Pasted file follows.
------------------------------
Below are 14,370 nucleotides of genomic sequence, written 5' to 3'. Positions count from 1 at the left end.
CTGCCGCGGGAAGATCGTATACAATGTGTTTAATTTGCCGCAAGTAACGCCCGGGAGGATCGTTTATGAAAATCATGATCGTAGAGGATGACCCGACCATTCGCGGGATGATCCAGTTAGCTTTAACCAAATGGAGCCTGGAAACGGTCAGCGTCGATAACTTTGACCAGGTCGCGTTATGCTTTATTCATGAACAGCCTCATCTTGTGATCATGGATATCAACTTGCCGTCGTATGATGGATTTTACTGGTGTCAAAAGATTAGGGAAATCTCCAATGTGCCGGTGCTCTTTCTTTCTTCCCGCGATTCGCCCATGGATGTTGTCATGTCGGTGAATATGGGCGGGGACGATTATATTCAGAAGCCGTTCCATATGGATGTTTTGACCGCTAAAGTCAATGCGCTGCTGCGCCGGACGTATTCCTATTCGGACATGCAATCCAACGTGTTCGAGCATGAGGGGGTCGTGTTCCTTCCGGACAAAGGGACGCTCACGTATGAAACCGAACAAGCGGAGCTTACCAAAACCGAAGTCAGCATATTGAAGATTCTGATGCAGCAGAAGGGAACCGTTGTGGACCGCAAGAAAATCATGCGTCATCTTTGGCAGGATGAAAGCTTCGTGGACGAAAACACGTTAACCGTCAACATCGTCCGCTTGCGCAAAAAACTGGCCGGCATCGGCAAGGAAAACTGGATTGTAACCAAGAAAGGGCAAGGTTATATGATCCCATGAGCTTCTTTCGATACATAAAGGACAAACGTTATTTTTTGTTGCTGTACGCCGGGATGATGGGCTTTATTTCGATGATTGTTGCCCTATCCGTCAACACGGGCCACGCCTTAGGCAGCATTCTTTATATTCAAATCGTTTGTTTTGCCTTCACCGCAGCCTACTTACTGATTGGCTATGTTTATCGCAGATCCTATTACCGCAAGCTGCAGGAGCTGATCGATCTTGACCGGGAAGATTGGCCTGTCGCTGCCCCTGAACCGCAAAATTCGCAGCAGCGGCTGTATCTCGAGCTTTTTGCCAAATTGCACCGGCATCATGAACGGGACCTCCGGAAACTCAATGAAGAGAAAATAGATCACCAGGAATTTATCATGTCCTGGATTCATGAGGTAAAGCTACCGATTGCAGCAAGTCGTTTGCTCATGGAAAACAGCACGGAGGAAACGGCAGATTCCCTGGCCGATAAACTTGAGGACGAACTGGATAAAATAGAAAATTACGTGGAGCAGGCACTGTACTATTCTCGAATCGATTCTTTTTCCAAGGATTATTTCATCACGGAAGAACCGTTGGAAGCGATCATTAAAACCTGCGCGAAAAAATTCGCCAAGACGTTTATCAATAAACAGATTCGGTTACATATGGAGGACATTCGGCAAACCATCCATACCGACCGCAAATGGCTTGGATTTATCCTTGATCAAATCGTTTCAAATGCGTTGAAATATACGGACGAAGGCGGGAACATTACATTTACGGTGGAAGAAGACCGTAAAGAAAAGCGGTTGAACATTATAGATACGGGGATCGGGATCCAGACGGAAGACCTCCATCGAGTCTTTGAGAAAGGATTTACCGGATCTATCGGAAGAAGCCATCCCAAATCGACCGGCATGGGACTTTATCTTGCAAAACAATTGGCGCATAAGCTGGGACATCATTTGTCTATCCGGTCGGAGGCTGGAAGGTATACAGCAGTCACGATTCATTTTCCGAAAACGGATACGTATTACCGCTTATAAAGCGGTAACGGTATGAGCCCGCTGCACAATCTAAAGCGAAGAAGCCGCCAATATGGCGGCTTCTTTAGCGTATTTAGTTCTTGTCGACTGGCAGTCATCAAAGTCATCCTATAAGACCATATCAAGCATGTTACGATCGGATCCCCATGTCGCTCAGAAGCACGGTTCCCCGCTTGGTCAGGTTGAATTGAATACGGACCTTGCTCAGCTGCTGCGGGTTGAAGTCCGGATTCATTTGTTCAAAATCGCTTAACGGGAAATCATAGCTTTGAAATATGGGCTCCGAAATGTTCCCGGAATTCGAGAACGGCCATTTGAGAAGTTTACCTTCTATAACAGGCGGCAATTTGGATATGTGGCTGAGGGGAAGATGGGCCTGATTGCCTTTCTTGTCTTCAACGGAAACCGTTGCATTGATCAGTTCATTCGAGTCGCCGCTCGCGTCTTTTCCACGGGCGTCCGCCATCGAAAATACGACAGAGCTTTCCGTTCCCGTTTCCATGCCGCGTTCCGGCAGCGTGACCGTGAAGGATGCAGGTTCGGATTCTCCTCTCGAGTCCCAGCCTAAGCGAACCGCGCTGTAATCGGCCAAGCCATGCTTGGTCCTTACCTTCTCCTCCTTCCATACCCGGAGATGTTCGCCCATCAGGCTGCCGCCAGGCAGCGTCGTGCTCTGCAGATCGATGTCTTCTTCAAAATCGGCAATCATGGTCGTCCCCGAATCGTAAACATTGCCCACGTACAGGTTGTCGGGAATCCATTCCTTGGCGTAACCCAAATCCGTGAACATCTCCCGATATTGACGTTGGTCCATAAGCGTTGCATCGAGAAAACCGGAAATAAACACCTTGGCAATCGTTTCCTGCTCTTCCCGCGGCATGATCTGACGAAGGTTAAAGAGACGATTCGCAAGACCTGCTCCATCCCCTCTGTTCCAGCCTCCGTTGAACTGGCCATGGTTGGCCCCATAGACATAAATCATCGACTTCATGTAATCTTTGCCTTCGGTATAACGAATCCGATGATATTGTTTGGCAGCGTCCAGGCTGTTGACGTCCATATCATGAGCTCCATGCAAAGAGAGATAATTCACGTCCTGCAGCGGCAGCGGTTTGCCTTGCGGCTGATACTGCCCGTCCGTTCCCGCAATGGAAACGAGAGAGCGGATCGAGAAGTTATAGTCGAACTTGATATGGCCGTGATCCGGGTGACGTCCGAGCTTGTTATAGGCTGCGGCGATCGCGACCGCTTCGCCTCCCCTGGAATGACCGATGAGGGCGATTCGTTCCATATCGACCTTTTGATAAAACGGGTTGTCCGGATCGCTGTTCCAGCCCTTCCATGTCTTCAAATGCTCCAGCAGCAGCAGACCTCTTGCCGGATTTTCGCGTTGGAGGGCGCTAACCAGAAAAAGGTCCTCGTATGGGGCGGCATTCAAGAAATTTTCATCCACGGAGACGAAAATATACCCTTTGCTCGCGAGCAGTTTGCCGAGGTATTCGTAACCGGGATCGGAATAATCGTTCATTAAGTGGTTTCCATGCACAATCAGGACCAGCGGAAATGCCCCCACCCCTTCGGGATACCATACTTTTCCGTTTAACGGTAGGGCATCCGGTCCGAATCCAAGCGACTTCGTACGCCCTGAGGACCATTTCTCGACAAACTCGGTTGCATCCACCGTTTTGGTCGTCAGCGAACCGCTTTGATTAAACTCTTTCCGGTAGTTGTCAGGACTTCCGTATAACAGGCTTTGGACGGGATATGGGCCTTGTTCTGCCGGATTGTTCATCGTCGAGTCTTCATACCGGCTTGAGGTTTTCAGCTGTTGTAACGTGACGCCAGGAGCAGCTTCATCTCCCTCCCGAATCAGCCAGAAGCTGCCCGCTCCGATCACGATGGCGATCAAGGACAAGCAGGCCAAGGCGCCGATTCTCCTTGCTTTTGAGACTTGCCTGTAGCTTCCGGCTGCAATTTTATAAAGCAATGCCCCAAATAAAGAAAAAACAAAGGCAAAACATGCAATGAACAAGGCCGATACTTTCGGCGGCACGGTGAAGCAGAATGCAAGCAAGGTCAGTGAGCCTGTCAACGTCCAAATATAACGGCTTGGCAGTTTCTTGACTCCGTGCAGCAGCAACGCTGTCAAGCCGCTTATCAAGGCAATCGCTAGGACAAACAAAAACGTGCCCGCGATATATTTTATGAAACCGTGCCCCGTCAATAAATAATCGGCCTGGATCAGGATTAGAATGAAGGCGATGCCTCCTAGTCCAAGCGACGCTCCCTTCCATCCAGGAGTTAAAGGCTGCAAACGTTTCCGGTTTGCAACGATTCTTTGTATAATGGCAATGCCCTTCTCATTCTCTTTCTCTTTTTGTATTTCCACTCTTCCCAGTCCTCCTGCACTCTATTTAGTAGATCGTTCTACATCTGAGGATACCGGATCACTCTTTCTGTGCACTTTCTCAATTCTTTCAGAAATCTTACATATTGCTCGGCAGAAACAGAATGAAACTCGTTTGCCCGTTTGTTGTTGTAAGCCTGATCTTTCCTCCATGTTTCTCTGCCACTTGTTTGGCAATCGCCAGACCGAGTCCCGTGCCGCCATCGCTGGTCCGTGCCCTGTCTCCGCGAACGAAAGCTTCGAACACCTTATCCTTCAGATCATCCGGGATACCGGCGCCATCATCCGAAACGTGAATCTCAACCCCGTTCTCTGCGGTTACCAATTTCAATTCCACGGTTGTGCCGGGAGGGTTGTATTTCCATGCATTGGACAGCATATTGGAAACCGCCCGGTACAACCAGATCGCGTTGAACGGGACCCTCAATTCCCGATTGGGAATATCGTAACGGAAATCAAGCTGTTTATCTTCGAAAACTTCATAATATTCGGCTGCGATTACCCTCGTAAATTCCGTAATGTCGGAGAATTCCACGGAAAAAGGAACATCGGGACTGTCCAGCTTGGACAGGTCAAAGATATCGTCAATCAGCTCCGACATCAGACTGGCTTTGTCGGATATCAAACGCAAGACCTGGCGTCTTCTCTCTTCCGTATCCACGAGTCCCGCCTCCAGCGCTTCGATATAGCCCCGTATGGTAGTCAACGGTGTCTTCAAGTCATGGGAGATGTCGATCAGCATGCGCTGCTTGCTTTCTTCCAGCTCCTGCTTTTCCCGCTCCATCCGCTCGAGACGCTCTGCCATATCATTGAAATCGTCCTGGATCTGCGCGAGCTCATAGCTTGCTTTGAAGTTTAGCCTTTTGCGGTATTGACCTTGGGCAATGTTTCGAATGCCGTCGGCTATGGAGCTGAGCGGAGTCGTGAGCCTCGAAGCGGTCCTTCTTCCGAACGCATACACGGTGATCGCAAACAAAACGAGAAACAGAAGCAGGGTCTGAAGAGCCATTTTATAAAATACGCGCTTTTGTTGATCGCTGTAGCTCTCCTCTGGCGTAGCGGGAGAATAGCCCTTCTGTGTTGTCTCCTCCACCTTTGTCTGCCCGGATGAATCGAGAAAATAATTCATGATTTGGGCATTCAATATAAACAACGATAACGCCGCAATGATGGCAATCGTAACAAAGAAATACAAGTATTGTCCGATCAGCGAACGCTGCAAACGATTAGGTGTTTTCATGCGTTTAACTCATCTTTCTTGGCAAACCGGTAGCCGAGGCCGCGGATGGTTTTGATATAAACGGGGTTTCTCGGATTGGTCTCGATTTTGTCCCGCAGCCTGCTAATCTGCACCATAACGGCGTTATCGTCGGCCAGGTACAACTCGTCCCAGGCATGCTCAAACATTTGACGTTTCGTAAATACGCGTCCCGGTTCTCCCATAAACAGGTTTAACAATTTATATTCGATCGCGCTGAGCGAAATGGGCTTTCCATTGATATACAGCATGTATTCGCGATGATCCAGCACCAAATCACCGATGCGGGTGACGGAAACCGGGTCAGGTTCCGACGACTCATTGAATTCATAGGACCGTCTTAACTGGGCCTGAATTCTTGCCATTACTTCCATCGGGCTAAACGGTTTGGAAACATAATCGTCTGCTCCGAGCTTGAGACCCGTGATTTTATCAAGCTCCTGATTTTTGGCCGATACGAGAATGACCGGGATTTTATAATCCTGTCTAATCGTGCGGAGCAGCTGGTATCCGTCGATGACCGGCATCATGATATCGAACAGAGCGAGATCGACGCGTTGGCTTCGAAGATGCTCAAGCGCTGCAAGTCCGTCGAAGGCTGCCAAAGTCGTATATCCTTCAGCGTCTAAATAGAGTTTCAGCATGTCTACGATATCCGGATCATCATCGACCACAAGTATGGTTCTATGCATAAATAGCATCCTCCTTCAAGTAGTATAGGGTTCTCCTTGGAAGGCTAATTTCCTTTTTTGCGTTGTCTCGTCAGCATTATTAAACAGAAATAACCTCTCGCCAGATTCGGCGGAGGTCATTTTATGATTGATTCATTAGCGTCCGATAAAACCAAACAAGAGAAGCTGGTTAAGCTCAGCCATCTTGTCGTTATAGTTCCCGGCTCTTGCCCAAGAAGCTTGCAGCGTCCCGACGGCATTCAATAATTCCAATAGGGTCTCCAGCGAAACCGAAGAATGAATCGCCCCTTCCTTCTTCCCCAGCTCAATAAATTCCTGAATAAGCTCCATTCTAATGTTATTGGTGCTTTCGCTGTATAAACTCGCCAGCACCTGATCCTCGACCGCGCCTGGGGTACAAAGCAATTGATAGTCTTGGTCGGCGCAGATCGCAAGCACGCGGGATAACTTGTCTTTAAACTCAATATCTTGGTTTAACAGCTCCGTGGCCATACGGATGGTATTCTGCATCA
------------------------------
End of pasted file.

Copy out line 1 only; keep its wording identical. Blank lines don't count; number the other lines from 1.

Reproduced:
Below are 14,370 nucleotides of genomic sequence, written 5' to 3'. Positions count from 1 at the left end.